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Culture of the Southern United States
Date: Jul 16, 2018 5:04:05 AM PDT
Author: johntimber


In the time of their arrival the predominant cultural
influence on
the Southern states was that of the English colonists who
the original English colonies in the region. In the 17th
most were of Southern English origins, mostly from regions
such as
Kent, East Anglia and the West Country who settled mostly on
coastal regions of the South but pushed as far inland as the
Appalachian mountains by the 18th century. In the 18th
century, large
groups of Scots lowlanders, Northern English and Ulster-
Scots (later
called the Scots-Irish) settled in Appalachia and the
Following them were larger numbers of English indentured
from across the English Midlands and Southern England, they
would be
the largest group to settle in the Southern Colonies during
colonial period.They were often called "crackers", a term
with the cowboys of Georgia and Florida.[8] Before the
Revolution, the term was applied by the English, as a
epithet for the non-elite settlers of the southern
backcountry. This
usage can be found in a passage from a letter to the Earl of
Dartmouth, "I should explain ... what is meant by Crackers;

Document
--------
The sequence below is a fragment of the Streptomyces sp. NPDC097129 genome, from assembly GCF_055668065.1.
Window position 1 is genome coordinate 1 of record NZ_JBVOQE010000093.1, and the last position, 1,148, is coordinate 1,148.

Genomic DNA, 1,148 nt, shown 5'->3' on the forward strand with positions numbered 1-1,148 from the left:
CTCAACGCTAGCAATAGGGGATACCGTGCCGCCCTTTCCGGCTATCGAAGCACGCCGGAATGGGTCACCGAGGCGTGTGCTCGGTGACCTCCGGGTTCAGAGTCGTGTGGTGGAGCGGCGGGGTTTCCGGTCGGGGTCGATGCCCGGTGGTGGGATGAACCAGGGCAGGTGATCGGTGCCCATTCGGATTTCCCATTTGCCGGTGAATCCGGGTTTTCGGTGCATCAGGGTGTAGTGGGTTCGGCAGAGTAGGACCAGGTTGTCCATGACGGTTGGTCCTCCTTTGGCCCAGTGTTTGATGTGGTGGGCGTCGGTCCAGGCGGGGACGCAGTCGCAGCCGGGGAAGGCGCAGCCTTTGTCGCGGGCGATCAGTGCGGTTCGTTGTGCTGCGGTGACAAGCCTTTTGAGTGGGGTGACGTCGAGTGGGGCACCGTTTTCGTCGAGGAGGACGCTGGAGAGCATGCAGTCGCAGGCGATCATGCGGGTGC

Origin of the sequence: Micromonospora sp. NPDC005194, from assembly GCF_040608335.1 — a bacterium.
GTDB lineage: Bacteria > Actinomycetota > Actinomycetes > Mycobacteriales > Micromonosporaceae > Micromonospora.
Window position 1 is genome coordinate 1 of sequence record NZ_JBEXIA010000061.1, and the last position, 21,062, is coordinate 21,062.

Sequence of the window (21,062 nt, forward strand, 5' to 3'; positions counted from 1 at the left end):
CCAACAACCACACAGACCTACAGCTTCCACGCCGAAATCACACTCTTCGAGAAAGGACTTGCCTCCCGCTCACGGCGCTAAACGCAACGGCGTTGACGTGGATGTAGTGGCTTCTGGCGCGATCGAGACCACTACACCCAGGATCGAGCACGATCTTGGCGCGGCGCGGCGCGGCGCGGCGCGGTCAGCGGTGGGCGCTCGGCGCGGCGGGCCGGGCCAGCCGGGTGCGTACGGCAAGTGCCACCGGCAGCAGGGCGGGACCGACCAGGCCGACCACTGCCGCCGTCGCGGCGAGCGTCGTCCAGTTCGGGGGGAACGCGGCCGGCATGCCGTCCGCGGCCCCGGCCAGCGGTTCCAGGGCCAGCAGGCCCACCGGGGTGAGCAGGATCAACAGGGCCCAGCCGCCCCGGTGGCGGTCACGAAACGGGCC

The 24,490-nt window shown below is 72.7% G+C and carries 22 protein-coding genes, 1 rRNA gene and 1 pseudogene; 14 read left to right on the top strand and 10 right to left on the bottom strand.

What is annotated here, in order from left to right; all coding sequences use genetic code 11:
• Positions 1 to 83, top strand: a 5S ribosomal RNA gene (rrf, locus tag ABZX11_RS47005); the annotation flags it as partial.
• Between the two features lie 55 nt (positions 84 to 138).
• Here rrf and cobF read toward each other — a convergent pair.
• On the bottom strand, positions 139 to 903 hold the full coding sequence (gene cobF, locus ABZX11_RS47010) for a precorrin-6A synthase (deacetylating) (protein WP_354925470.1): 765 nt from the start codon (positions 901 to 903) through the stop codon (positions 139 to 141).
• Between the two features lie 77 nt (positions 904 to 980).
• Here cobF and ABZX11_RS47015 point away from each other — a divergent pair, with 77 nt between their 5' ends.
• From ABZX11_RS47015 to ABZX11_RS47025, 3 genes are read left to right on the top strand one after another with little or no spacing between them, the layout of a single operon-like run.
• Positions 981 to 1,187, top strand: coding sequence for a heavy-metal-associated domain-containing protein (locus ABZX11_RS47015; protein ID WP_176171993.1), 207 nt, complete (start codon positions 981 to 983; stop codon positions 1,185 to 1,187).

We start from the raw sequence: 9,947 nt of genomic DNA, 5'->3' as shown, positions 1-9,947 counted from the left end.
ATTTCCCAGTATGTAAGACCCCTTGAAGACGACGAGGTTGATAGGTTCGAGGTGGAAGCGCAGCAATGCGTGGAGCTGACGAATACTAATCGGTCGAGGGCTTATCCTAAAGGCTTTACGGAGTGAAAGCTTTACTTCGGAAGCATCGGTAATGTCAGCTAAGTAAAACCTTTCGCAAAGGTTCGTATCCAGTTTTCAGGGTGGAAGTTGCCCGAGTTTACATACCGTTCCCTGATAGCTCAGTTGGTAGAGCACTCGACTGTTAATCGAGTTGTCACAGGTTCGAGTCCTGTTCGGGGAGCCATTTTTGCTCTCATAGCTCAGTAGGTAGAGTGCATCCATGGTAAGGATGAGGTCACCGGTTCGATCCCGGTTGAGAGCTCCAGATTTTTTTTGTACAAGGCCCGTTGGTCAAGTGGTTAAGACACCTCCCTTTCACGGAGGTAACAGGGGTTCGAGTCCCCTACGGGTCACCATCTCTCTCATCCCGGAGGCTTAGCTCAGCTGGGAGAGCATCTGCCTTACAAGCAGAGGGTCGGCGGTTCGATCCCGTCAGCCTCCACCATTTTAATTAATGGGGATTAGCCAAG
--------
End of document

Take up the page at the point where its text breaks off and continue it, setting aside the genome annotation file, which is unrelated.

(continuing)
a name
they have got from being great boasters; they are a lawless
set of
rascals on the frontiers of Virginia, the Carolinas and
Georgia, who
often change their places of abode." Most European
Southerners today
are of partial or majority English and Scots-Irish ancestry.
previous censuses, over a third of Southern responders
identified as
being of English or partly English ancestrywith 19,618,370
identifying as "English" on the 1980 census, followed by
identifying as Irish, 11,054,127 as Afro-American, and
10,742,903 as
German. It should also be noted that those who did identify
themselves of German ancestry were almost exclusively found
in the
northern border areas of the region which are adjacent to
American Mid-West. Those from the Tidewater area of Virginia
and the
Tidewater region of North Carolina identified themselves
exclusively as of English origins, while those from the
areas were a mixture of English, Scotch-Irish, Scottish and
origins. South Georgia has a large Irish presence, the
ancestors of
whom were largely at one time Roman Catholic; however, many
converted to various Protestant sects due to the lack of a
presence of the Catholic Church in the 18th and 19th
centuries. The
predominance of Irish surnames in South Georgia has been
noted by
American historians for some time.

Last modified by johntimber on Jul 16 2018 5:05AM

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